1941

1941

These stories show both what Americans were doing and how they saw themselves and the world in that last year of peace.

Author: William M. Christie

Publisher: Carrel Books

ISBN: 1631440551

Category: History

Page: 320

View: 111

As America approaches the seventy-fifth anniversary of the attack on Pearl Harbor, author William M. Christie provides a detailed history of the United States on the eve of World War II. 1941: The America That Went to War presents not only the military events of 1941 and specific areas of interest like sports, home life, and transportation, but also an overall portrait of the country. The America of 1941 was very different from the country we know today. Most people were just getting back on their feet after the struggles of the Depression, their interests personal and inward. Access to the political process was uneven, yet there was no general assumption that all citizens should have an equal voice in government. Magazines and radio provided all the cultural experiences people expected to be able to enjoy. Ethnic stereotypes were widely accepted, and concerns with social justice were only beginning to expand. After the Depression, most workers found jobs related to the growth of the American defense industry, but the nation was fearful of the foreign wars that made increased armaments necessary. Yet everything was about to change with the forced entry onto the world stage. Christie describes all this and more, demonstrating that one cannot understand the United States during and after World War II without understanding the country that entered the war. Organized in a series of vignettes representing focal events of each month, 1941 brings readers into the mind-set of 1941 America. These stories show both what Americans were doing and how they saw themselves and the world in that last year of peace. Skyhorse Publishing, as well as our Arcade imprint, are proud to publish a broad range of books for readers interested in history--books about World War II, the Third Reich, Hitler and his henchmen, the JFK assassination, conspiracies, the American Civil War, the American Revolution, gladiators, Vikings, ancient Rome, medieval times, the old West, and much more. While not every title we publish becomes a New York Times bestseller or a national bestseller, we are committed to books on subjects that are sometimes overlooked and to authors whose work might not otherwise find a home.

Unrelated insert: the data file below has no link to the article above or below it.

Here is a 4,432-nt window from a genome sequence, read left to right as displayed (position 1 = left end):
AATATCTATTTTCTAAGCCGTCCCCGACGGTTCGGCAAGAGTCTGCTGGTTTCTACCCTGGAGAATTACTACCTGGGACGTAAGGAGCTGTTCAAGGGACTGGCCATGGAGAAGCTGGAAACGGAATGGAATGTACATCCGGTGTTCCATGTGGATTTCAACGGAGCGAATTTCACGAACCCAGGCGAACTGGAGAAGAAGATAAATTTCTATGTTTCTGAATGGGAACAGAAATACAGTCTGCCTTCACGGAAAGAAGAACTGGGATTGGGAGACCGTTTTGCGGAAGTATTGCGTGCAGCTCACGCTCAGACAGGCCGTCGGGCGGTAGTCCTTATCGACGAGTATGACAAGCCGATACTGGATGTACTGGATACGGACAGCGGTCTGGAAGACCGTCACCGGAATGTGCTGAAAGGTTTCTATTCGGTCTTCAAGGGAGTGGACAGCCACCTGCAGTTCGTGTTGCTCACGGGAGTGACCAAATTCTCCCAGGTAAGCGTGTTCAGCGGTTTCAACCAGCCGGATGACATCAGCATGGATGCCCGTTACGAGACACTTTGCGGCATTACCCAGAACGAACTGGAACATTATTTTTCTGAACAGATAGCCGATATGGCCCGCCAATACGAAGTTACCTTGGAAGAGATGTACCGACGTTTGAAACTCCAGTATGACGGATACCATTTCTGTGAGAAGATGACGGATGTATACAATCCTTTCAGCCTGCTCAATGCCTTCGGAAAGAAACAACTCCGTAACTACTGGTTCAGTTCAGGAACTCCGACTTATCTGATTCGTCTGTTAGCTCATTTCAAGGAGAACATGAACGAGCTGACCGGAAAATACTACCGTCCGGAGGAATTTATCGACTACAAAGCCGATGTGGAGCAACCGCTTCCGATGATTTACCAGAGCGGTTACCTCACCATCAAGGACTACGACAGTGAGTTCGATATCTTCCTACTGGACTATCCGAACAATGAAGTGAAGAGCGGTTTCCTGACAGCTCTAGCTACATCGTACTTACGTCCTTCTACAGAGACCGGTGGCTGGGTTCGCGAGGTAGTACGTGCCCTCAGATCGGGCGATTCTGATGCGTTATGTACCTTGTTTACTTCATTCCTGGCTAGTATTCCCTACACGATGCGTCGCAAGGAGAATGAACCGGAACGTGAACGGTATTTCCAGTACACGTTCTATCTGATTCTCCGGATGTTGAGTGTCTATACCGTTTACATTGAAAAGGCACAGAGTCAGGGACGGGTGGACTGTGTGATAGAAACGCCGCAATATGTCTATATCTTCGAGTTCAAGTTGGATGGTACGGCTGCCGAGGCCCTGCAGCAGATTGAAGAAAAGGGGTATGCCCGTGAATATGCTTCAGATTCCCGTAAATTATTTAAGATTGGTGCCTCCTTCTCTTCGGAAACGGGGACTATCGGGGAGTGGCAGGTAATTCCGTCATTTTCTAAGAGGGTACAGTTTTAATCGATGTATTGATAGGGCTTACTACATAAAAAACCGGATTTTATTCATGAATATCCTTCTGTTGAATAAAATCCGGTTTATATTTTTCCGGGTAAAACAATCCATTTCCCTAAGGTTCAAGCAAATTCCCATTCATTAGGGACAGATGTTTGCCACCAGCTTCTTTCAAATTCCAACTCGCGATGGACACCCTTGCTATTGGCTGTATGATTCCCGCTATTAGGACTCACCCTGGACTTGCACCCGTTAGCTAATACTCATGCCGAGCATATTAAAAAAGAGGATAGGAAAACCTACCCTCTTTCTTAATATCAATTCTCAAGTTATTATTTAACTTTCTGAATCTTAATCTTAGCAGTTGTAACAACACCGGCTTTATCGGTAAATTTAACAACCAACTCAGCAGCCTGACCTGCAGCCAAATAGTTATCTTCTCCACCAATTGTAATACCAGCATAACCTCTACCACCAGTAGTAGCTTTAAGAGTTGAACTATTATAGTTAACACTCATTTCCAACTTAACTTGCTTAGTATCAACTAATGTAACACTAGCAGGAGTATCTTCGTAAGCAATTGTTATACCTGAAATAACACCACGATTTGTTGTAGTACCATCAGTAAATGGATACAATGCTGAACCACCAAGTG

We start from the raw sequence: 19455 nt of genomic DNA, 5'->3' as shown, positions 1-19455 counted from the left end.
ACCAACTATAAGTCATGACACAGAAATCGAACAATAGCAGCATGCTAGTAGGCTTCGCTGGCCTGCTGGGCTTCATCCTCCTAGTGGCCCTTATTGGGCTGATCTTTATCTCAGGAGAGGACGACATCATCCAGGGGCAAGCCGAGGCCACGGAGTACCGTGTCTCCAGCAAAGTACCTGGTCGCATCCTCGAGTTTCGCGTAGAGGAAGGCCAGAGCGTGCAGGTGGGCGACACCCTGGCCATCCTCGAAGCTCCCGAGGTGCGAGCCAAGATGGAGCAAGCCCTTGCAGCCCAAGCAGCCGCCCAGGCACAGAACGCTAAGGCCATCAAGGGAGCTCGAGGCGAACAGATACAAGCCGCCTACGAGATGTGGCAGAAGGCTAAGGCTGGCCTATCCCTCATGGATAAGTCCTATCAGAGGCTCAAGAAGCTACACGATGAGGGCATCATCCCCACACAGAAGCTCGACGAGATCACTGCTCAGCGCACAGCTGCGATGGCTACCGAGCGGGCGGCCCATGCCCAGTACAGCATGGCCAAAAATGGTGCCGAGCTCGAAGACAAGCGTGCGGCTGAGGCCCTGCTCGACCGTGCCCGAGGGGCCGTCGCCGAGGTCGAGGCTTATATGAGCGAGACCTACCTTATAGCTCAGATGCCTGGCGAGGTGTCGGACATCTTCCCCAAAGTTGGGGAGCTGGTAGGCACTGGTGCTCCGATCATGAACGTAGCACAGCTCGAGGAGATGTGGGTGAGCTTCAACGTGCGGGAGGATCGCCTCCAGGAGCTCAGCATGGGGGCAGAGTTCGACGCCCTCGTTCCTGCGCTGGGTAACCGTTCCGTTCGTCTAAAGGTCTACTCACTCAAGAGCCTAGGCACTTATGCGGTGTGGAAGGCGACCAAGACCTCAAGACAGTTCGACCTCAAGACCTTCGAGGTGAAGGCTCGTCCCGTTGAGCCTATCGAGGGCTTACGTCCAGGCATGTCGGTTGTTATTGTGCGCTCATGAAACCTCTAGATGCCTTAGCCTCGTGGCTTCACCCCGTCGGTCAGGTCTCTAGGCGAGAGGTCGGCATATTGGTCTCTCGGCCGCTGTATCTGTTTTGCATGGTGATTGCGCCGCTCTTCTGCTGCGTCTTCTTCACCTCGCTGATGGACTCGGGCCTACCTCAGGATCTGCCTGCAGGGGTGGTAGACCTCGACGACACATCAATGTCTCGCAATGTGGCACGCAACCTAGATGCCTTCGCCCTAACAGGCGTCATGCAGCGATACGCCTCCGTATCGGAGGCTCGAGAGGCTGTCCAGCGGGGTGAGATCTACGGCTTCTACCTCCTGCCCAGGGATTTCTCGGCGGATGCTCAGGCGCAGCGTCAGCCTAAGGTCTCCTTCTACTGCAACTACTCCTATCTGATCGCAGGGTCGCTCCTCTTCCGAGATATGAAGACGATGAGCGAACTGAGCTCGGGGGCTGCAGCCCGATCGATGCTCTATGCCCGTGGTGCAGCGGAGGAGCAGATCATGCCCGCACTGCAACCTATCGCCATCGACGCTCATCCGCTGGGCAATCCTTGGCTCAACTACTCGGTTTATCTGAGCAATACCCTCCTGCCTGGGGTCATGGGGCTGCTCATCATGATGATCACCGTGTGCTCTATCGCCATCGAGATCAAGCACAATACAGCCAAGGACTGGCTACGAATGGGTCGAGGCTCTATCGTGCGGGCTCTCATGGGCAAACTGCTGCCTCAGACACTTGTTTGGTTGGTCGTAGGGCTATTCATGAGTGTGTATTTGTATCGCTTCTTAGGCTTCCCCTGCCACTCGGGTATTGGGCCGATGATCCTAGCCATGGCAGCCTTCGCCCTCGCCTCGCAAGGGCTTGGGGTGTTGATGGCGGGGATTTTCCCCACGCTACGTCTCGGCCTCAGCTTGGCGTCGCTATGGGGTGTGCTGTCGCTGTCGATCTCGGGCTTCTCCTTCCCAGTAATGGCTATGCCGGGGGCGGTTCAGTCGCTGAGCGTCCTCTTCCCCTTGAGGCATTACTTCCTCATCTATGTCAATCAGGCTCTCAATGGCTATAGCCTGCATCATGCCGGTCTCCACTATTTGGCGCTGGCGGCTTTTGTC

Categories: History

America in World War II

America in World War II

Discusses the prominent events and personalities of 1941 both on the home front and in the military campaigns in Europe and North Africa and in the Pacific.

Author: Edward F. Dolan

Publisher:

ISBN: 187884105X

Category: Juvenile Nonfiction

Page: 72

View: 119

Discusses the prominent events and personalities of 1941 both on the home front and in the military campaigns in Europe and North Africa and in the Pacific.
Categories: Juvenile Nonfiction

The Borrowed Years 1938 1941

The Borrowed Years  1938 1941

This study captures America on the brink of World War II, chronicling the events of the era, the home front, the personalities of the day, and the feelings of ordinary Americans

Author: Richard M. Ketchum

Publisher: Random House Incorporated

ISBN: UCAL:B4446703

Category: Biography & Autobiography

Page: 896

View: 337

This study captures America on the brink of World War II, chronicling the events of the era, the home front, the personalities of the day, and the feelings of ordinary Americans
Categories: Biography & Autobiography

Those Angry Days

Those Angry Days

NEW YORK TIMES BESTSELLER • NAMED ONE OF THE BEST BOOKS OF THE YEAR BY THE NEW YORK TIMES BOOK REVIEW AND KIRKUS REVIEWS From the acclaimed author of Citizens of London comes the definitive account of the debate over American intervention ...

Author: Lynne Olson

Publisher: Random House Trade Paperbacks

ISBN: 9780812982145

Category: History

Page: 576

View: 474